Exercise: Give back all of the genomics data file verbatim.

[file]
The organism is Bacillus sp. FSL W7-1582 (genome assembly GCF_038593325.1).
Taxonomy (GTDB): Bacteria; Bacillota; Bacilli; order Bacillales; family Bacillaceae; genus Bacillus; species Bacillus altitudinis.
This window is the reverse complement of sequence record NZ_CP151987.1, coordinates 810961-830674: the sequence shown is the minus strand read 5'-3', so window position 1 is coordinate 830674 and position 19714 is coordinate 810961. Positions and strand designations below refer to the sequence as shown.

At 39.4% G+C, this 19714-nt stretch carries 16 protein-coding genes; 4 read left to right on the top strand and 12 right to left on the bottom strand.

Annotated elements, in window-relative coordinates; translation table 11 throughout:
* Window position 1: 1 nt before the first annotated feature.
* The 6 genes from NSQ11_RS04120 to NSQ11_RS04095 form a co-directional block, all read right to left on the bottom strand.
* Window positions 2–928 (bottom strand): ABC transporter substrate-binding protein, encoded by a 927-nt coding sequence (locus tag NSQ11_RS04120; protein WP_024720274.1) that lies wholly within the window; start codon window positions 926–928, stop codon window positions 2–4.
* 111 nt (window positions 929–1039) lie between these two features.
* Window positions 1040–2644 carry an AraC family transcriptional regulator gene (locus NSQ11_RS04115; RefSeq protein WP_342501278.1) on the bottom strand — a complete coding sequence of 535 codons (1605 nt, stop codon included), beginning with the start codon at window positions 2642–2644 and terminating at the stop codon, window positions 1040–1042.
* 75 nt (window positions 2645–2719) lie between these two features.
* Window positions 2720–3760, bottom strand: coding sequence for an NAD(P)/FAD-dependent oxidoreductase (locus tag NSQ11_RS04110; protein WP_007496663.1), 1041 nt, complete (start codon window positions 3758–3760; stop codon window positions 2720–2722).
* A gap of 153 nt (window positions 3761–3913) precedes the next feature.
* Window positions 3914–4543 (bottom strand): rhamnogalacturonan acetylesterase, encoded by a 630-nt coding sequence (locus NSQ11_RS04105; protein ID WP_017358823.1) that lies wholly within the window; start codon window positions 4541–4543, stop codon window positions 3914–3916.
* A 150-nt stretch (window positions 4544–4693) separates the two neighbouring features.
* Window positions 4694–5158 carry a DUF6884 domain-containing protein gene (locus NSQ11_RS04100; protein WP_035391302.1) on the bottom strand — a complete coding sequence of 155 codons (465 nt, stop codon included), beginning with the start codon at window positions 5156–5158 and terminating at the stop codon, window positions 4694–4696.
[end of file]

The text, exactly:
The organism is Bacillus sp. FSL W7-1582 (genome assembly GCF_038593325.1).
Taxonomy (GTDB): Bacteria; Bacillota; Bacilli; order Bacillales; family Bacillaceae; genus Bacillus; species Bacillus altitudinis.
This window is the reverse complement of sequence record NZ_CP151987.1, coordinates 810961-830674: the sequence shown is the minus strand read 5'-3', so window position 1 is coordinate 830674 and position 19714 is coordinate 810961. Positions and strand designations below refer to the sequence as shown.

At 39.4% G+C, this 19714-nt stretch carries 16 protein-coding genes; 4 read left to right on the top strand and 12 right to left on the bottom strand.

Annotated elements, in window-relative coordinates; translation table 11 throughout:
* Window position 1: 1 nt before the first annotated feature.
* The 6 genes from NSQ11_RS04120 to NSQ11_RS04095 form a co-directional block, all read right to left on the bottom strand.
* Window positions 2–928 (bottom strand): ABC transporter substrate-binding protein, encoded by a 927-nt coding sequence (locus tag NSQ11_RS04120; protein WP_024720274.1) that lies wholly within the window; start codon window positions 926–928, stop codon window positions 2–4.
* 111 nt (window positions 929–1039) lie between these two features.
* Window positions 1040–2644 carry an AraC family transcriptional regulator gene (locus NSQ11_RS04115; RefSeq protein WP_342501278.1) on the bottom strand — a complete coding sequence of 535 codons (1605 nt, stop codon included), beginning with the start codon at window positions 2642–2644 and terminating at the stop codon, window positions 1040–1042.
* 75 nt (window positions 2645–2719) lie between these two features.
* Window positions 2720–3760, bottom strand: coding sequence for an NAD(P)/FAD-dependent oxidoreductase (locus tag NSQ11_RS04110; protein WP_007496663.1), 1041 nt, complete (start codon window positions 3758–3760; stop codon window positions 2720–2722).
* A gap of 153 nt (window positions 3761–3913) precedes the next feature.
* Window positions 3914–4543 (bottom strand): rhamnogalacturonan acetylesterase, encoded by a 630-nt coding sequence (locus NSQ11_RS04105; protein ID WP_017358823.1) that lies wholly within the window; start codon window positions 4541–4543, stop codon window positions 3914–3916.
* A 150-nt stretch (window positions 4544–4693) separates the two neighbouring features.
* Window positions 4694–5158 carry a DUF6884 domain-containing protein gene (locus NSQ11_RS04100; protein WP_035391302.1) on the bottom strand — a complete coding sequence of 155 codons (465 nt, stop codon included), beginning with the start codon at window positions 5156–5158 and terminating at the stop codon, window positions 4694–4696.